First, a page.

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Professor Darin Hayton: Historian, Cyclist, Chemist

This is the first in a new series by the Clerk, “The Secret Lives of Faculty,” in which we meet and chat with professors to get to know them on a more personal level.  We hope this series sparks more dialogue between students and professors and allows us to interact with more recognition of the humanity of the other.

Darin Hayton is Associate Professor of History of Science and chair of the History Department.

When I sat down to chat with Professor Hayton, we met in his office, where the walls are covered in shelves of books, some reaching so high one might need a ladder to reach them.  The collection of books seems typical of a historian – old, numerous, and wide-ranging in subject matter. There was an antiquarian aura that pervaded the space. The room, however, belied a deeper truth about Hayton: he has a roving, adventurous spirit.

Darin Hayton has taken, in his own words, a “rather circuitous route” to his current position at Haverford.  Originally from Los Angeles, California, Hayton grew up traveling up and down the West Coast, settling in at a young age to a keen awareness of the beauty of the outdoors and an eagerness to explore it.  He proudly states his heritage as a product of a big public high school and a big public college as well, California State University, Long Beach, where he majored in chemistry.

His sense of adventure was stoked in part by the wide spread of his family across the western U.S.  “I had family all the way from Arizona to Fairbank, Alaska,” he said. So while Hayton enjoyed living in Los Angeles during the school year, “I would not call California home, per say, although that’s where my mailing address was most common.”

His roving, young spirit, love of travel, and admiration for the outdoors eventually put him on a bicycle.  He loved riding and being outside, riding up and down around California, visiting family and friends, and simply enjoying what the world provided.  When he got older, he moved to Europe to race bicycles. When I asked him more about his experience there, he responded frankly, “As I think everybody should do when they’re young, I made a bunch of really bad decisions.”

He claims, however, that his past times traveling, exploring, and engaging in different spaces did not have the typical kind of influence on him that one would expect.  Even those bad decisions did not impact him in the common sense of the word.

“Everyone who is asked a question like that about your past always tell these great stories about how the past influenced the present,” he noted.  “In hindsight I can see remarkable similarities in the sort of personality I was developing as a kid living for prolonged periods in various parts of the western U.S. and experiencing incredibly different social and cultural spaces… As a historian, I think that is the wrong way to look at the past.”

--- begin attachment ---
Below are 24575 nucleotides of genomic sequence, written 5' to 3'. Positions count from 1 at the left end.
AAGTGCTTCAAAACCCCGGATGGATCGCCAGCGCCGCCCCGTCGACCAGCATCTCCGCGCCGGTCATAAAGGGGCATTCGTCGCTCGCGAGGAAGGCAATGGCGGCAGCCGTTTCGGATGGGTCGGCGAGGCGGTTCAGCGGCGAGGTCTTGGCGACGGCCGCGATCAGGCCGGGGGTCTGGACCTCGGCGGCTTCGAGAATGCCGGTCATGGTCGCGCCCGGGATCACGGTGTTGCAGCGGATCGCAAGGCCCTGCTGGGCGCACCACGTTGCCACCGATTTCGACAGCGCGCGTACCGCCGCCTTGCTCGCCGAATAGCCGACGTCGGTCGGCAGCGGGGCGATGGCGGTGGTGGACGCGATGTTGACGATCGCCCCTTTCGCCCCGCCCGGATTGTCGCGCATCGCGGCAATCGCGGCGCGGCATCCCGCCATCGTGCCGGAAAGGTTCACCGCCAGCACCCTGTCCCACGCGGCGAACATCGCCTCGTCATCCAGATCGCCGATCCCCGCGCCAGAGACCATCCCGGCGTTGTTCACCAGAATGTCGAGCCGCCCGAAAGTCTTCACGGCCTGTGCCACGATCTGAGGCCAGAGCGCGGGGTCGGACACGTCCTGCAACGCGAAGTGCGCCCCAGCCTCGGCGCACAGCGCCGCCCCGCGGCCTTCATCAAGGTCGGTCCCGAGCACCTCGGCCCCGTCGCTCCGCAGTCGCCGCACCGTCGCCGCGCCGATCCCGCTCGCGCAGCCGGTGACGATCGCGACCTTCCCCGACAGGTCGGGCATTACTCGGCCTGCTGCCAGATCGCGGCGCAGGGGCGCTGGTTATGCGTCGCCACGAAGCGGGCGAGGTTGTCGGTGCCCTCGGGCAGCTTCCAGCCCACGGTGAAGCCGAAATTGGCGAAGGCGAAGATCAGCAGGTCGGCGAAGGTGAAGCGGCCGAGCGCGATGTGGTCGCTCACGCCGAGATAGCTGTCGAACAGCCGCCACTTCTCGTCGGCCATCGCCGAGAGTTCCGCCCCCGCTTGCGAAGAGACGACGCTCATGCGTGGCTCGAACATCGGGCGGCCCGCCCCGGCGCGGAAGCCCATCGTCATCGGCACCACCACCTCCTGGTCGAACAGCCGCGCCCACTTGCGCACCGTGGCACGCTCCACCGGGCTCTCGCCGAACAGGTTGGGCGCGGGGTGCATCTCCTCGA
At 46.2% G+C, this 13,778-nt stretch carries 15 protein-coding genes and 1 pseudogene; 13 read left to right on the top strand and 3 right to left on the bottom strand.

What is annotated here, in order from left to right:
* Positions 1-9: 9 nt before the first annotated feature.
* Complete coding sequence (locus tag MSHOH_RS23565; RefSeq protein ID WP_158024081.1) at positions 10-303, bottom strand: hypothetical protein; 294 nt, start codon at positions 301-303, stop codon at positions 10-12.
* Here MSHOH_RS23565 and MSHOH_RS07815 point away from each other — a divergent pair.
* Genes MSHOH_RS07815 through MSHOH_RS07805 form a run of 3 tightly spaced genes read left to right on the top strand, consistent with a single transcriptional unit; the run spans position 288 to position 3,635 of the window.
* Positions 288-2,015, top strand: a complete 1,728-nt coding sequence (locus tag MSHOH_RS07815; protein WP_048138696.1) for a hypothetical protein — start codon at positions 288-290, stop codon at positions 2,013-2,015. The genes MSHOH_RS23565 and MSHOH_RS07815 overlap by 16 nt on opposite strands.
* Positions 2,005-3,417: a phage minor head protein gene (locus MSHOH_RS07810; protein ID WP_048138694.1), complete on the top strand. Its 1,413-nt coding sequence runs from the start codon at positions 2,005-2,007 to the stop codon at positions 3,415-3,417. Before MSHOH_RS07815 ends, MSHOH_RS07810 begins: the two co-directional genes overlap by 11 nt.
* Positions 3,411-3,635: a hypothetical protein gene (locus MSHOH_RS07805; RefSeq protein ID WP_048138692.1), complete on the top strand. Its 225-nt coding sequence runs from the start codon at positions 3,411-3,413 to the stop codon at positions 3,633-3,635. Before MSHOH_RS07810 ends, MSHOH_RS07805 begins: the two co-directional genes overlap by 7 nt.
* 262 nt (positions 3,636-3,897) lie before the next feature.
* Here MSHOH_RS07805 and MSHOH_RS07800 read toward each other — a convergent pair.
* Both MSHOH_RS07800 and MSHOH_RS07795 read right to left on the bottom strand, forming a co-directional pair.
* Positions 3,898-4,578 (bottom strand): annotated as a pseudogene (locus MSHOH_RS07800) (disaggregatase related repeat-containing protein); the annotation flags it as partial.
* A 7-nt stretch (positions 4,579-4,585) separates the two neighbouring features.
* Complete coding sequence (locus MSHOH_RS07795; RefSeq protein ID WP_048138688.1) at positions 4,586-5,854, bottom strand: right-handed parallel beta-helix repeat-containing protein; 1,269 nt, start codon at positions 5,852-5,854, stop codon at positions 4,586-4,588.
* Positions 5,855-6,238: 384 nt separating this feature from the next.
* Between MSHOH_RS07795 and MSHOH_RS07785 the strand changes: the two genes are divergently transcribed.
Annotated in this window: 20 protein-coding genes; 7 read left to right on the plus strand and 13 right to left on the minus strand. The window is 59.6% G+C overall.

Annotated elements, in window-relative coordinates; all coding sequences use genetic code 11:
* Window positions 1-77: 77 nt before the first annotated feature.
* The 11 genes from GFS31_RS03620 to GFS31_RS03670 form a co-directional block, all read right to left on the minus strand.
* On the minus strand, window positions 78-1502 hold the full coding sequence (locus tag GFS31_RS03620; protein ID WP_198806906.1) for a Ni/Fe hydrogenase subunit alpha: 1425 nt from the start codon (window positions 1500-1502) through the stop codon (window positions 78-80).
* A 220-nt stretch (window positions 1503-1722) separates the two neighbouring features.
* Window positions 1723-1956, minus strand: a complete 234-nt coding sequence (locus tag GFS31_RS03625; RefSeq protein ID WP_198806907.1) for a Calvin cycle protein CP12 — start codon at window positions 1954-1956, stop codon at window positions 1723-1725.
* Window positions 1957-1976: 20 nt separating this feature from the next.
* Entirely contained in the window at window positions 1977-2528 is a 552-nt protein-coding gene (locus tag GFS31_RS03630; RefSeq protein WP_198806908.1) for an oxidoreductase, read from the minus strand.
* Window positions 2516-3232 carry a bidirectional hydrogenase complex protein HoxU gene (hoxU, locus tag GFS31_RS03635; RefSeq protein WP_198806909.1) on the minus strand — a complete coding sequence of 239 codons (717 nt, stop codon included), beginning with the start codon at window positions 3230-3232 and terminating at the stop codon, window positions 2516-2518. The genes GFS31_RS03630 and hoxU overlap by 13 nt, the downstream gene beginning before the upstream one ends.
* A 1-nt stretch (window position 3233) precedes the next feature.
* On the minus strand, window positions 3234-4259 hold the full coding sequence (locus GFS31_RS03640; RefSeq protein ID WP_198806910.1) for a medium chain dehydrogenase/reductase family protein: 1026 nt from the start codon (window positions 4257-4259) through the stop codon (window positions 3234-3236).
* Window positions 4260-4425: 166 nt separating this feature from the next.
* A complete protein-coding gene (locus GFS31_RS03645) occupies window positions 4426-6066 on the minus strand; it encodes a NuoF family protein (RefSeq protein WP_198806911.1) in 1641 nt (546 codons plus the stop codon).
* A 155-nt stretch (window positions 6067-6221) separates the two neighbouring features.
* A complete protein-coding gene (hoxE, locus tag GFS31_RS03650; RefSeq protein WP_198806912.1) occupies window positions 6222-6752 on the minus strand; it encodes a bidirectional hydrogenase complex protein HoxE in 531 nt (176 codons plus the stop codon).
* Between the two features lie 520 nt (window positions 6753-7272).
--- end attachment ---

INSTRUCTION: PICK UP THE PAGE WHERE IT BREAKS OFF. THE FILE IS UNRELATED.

Even when examining his own life and the paths he has taken, Hayton is incredibly aware of how the way that we understand the past shapes our conceptions of the present.

When asked whether there was a moment or interaction that moulded him, especially during his college years, Hayton gave a different kind of answer: it was not a moment, but months, semesters in college, working in a chemistry lab, that formed him.

“[We had to] imagine what would a project look like, what are the goals that we are seeking, and how might we get to those…that was powerful.  And it was less a moment and more a couple of semesters of success and failure, more failure than success.”

“I will however say, I think those experiences, those formative experiences, in places that were sometimes very challenging to figure out how to navigate because they were unfamiliar, I think those experiences inform how I do history and why the way that I do history is, quite frankly, better than the way a lot of other people do history.”

He does not mean this in a common, presumptive sense, however.  Hayton noted that a lot of people embark on the project of “doing history” in efforts to glorify or justify the present, while he considers his method as one that “problematizes or calls into question the present.”

This is particularly interesting when one considers why Hayton thinks we should all be doing history.  Hayton thinks that one of the central reasons we should do history is to counter the commonplace, ubiquitous invocation of the past in order to justify the present.  “[Everyone invoking the past is] almost always doing it to justify a particular set of values in the present,” he says, and in so doing, “they are almost always violating the past in order to do so.”

In noting this, Hayton expresses a deep concern for our understanding of the present society and the places we hold within it, and this concern has to do precisely with how we understand the past.

“So you study history because…it gives you the tools to realize that they are violating the past and how they are violating the past, and it gives you the sense to understand that the vast majority of people who are looking at the past are doing so…as a soup bowl out of which they are going to ladel their ‘evidence’… to justify some project they are engaged in right now.”

Hayton’s conviction of the importance of doing history is not lost.  In fact, he considers it “the mother discipline, noting that “every discipline turns to and claims to rely on the past, whether that past is a year ago, or that past is a millennium ago.”

In shorter form, Hayton urges the study of history because, simply put, “it will make you a better person.”

You can listen to the interview here

Photo courtesy of Darin Hayton. 

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